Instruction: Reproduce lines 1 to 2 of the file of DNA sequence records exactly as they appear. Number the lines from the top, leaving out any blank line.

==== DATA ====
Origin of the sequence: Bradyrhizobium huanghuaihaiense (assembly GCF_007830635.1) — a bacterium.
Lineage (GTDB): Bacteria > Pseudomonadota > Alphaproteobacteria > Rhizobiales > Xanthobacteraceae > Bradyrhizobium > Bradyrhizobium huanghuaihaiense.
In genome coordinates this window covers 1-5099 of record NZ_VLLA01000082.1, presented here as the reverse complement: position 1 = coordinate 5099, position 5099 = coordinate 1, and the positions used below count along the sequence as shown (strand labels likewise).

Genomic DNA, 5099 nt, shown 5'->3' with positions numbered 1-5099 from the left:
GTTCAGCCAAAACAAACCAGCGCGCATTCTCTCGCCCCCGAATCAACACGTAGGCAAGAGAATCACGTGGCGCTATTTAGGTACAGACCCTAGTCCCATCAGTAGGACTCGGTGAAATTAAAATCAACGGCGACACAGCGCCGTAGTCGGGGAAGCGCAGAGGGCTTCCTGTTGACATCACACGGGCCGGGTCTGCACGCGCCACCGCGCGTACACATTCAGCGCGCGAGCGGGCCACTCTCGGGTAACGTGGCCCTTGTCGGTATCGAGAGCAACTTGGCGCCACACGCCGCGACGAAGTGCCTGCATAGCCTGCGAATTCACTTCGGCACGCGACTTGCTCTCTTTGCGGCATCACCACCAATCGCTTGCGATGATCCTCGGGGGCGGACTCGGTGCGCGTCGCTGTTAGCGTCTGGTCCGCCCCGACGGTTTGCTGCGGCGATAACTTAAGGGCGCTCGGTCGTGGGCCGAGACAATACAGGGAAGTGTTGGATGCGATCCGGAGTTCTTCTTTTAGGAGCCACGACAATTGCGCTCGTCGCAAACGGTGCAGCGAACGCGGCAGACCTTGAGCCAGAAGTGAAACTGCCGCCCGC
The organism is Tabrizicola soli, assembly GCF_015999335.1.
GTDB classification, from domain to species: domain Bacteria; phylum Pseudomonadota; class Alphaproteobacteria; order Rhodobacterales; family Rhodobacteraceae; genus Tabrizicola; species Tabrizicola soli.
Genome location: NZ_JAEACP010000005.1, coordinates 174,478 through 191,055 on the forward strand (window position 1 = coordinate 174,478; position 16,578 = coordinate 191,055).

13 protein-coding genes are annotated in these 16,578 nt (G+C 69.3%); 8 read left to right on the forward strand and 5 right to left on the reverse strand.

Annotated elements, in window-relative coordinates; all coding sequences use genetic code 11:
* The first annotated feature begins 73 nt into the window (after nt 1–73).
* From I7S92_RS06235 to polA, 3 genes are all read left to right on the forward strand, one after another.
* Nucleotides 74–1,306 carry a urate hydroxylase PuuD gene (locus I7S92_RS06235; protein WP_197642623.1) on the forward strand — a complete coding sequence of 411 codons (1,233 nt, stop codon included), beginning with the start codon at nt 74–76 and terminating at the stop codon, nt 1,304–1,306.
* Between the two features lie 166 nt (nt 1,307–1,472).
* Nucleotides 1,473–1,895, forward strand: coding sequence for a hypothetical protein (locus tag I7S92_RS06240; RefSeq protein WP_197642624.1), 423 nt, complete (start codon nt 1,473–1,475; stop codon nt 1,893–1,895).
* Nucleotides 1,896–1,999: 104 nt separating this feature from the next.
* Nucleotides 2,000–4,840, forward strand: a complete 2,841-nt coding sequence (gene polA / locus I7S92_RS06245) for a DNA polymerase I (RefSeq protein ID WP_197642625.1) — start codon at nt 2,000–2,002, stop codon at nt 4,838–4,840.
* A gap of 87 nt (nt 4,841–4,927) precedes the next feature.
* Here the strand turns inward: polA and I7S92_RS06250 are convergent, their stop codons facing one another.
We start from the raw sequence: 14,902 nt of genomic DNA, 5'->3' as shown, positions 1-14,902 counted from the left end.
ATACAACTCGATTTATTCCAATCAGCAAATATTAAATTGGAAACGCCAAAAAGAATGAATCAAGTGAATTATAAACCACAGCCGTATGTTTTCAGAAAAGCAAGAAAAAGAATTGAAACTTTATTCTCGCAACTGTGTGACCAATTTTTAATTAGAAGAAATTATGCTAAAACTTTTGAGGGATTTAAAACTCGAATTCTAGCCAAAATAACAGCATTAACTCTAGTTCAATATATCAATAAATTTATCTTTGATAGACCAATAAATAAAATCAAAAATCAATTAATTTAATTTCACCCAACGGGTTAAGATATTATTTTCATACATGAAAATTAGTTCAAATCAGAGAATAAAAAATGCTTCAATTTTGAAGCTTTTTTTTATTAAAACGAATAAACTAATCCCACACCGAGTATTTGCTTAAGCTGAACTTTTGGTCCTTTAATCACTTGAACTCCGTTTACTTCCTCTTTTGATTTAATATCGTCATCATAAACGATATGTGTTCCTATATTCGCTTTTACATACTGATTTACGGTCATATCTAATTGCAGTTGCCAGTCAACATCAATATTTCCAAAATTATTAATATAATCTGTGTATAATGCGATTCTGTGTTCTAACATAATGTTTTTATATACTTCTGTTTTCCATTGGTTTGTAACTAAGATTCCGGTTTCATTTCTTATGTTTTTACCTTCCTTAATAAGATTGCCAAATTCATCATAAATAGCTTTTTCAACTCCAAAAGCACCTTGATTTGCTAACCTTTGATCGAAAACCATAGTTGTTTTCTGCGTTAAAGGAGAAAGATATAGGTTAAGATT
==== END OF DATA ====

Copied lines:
Origin of the sequence: Bradyrhizobium huanghuaihaiense (assembly GCF_007830635.1) — a bacterium.
Lineage (GTDB): Bacteria > Pseudomonadota > Alphaproteobacteria > Rhizobiales > Xanthobacteraceae > Bradyrhizobium > Bradyrhizobium huanghuaihaiense.